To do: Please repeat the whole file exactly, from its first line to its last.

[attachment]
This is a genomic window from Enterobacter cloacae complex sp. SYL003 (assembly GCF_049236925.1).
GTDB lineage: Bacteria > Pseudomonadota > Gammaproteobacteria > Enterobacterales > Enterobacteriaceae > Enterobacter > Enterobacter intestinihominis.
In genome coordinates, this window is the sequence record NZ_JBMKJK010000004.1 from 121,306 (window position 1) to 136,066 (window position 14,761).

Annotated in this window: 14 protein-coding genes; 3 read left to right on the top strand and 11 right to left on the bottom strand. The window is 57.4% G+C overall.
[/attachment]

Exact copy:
This is a genomic window from Enterobacter cloacae complex sp. SYL003 (assembly GCF_049236925.1).
GTDB lineage: Bacteria > Pseudomonadota > Gammaproteobacteria > Enterobacterales > Enterobacteriaceae > Enterobacter > Enterobacter intestinihominis.
In genome coordinates, this window is the sequence record NZ_JBMKJK010000004.1 from 121,306 (window position 1) to 136,066 (window position 14,761).

Annotated in this window: 14 protein-coding genes; 3 read left to right on the top strand and 11 right to left on the bottom strand. The window is 57.4% G+C overall.